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  • Writer's pictureJoseph Bourbon

Holladay 6-Year Bottled-in-Bond

This bourbon had been popping up on my radar of late, with many commenting on the great whiskey coming out of Missouri - yes, Missouri. When I saw the age statement, coupled with a Bottled-in-Bond expression, I knew I had to try Holladay 6-Year Bottled-in-Bond

Real Missouri Bourbon   

I'm always amazed when you discuss bourbon and some assume that for a whiskey to be "bourbon" that it must come from Kentucky. While Kentucky is home to 95% of the world's bourbon, there are some solid bourbons produced outside the Commonwealth, including several from across the Midwest, such as Driftless Glen, Whiskey Acres, J.Henry & Sons, and Huber’s, among others.

The distillery dates to 1856 when Ben and David Holladay distilled their first batch of bourbon near modern-day Weston, Missouri. Natives of Kentucky, they knew how to make bourbon, and when they found limestone springs, they knew just what to do at the site they named Blue Springs Distillery, and becoming the oldest distillery west of the Mississippi River still operating at its original site. The first barrels produced at the site were aged in an ancient cave that had been used to cure and preserve meat (a meat packer had used the site previously). In 1894, operations passed from David Holladay to his son and son-in-law to become Barton & Holladay. 

For a century, the distillery only changed hands three times before being acquired by the current ownership team in 1993 - the McCormick Distilling Company - a small, privately held company. Today, brands include a line of McCormick gins, vodkas, and whiskeys, 360 Vodka - an eco-friendly vodka, Platte Valley Corn Whiskey, Tequila Rose, Montego Bay Rum, Tarantula Azul, and the Holladay lineup. If the McCormick name sounds familiar, you might check granddad's bar, as nearly 200 different decanters were produced between 1968 and 1987, including cars, birds, Elvis, frontiersmen, pirates, and sports-themed collectible bottlings.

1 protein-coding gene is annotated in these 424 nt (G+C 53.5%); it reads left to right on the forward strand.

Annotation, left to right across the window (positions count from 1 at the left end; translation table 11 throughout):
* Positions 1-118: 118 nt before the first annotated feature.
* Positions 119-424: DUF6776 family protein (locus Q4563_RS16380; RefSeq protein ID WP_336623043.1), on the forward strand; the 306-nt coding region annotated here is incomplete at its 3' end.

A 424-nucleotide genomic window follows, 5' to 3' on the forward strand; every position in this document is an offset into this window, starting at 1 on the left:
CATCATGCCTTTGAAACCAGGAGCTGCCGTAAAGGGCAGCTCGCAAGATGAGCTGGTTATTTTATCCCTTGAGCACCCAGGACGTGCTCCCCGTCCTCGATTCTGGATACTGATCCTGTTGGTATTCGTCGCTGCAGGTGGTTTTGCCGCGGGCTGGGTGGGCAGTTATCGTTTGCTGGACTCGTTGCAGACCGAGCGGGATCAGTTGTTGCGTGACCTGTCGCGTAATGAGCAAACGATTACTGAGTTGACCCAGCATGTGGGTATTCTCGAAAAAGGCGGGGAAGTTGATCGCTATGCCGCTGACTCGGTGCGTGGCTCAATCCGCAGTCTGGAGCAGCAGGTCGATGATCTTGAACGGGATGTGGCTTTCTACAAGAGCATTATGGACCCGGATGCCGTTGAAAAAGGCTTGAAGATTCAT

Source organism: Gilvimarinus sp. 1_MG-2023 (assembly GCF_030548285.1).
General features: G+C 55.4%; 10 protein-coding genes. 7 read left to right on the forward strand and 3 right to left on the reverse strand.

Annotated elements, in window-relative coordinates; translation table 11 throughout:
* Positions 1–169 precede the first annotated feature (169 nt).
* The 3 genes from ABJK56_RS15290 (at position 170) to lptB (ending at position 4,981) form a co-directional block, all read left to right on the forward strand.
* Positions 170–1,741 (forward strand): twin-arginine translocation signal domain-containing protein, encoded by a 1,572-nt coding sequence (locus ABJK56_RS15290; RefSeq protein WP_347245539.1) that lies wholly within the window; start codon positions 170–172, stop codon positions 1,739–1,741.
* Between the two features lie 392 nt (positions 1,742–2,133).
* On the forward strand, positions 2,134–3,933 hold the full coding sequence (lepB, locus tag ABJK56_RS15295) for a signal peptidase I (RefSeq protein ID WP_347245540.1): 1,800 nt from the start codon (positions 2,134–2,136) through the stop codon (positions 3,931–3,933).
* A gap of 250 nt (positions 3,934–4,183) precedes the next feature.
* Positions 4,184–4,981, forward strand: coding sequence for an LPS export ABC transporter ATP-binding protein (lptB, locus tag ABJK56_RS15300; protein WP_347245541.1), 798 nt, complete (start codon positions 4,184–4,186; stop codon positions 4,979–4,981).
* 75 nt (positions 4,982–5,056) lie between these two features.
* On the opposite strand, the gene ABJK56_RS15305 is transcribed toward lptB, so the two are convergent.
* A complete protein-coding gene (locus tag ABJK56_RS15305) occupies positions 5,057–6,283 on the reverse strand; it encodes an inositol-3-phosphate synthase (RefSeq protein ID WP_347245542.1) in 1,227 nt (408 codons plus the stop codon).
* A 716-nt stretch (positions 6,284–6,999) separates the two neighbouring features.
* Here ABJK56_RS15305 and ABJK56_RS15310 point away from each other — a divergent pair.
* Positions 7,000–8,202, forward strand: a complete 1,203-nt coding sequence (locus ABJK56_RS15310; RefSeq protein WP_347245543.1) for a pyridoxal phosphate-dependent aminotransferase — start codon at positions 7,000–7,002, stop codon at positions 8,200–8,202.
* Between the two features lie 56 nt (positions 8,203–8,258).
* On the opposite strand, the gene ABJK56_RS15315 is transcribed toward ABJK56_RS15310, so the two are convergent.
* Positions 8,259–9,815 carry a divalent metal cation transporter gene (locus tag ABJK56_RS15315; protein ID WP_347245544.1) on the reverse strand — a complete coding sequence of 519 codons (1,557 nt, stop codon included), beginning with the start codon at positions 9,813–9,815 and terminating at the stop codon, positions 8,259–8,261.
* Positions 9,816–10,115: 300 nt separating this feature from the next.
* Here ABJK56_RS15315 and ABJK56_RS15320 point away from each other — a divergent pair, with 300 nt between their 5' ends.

The Tasting    

Holladay is packaged in antique bottle containing a sepia-toned label embellished with a barrel being rolled from a red flatbed truck into a warehouse. The reverse side of the bottle has raised DSP MO 5 prominently displayed. A faux tax stamp covers the screw top cap. 

A label on the side of the bottle shares the following: Distilled Spring 2017; aged 6 years in Rickhouse C on the 4th floor; Bottled August 2023. The mash bill is 73% corn, 15% wheat, and 12% malted barley. The bourbon is labeled as Bottled-in-Bond and meets the following standards:

  • A single type of spirit

  • Produced in the same distilling season by the same distiller at the same distillery

  • Aged at least 4 years (this one has been aged for 6 years)

  • Unadulterated (except that filtration and proofing is allowed)

  • Proofed with pure water to exactly 100-proof

  • And labeled with the registered distillery number and either with the real name of the distillery or a trade name. The bottle has a raised DSP MO 5 on the reverse side.

Wheated bourbons typically result in a sweeter tasting bourbon compared to those that include rye as the flavoring grain. From the website, we learn that Holladay utilizes Soft Red Wheat which has lower protein levels, red bran, and minimal gluten compared to other classes of wheat. Bourbons crafted with Soft Red Wheat offer a soft, smooth finish just as the name suggests.

Further, the bourbon is classified as a Real Missouri Bourbon, requiring it to not only meet the federal standards for bourbon whiskey, but to also be mashed, fermented, distilled, aged, and bottled in the state; aged in oak barrels manufactured in the state. Recently, the legislation even added that it must use corn grown in its home state of Missouri. 

Color: Copper with medium-thick legs on the inside of my Glencairn glass.

Nose: Vanilla and fruit-forward on the nose - think gala apples along with earthy tobacco leaves. 

Palate: Creamy, sweet, and smooth, leading with vanilla and apple, followed by baking spices, including nutmeg, and toasted oak. 


Finish:  Soft and sweet vanilla notes lead are followed quickly by oak and spice in a medium-long ending.

Overall: When I saw this bourbon pop on social media sites, it looked interesting. As I saw the Bottled-in-Bond expression and the 6-year age statement, my interest was further picqued. The clerk behind the counter ringing up the bottle chatted, "Nice choice. I've seen this flying off the shelves. You'll have to let me know what you think."

Well, this is a very solid bourbon. I included this in a blind wheated bourbon tasting recently with a friend and the two bourbons I had at the top of my list were both Bottled-in-Bond non-chain-brand products, including Holliday. The competition was tough with several industry-leaders in wheated bourbons. I enjoyed the smooth, easy sipping nature of this, with a nice balance of vanilla, fruit, oak, and spice. If you see this on the shelf, be sure to grab one and share the story of a non-Kentucky bourbon. 

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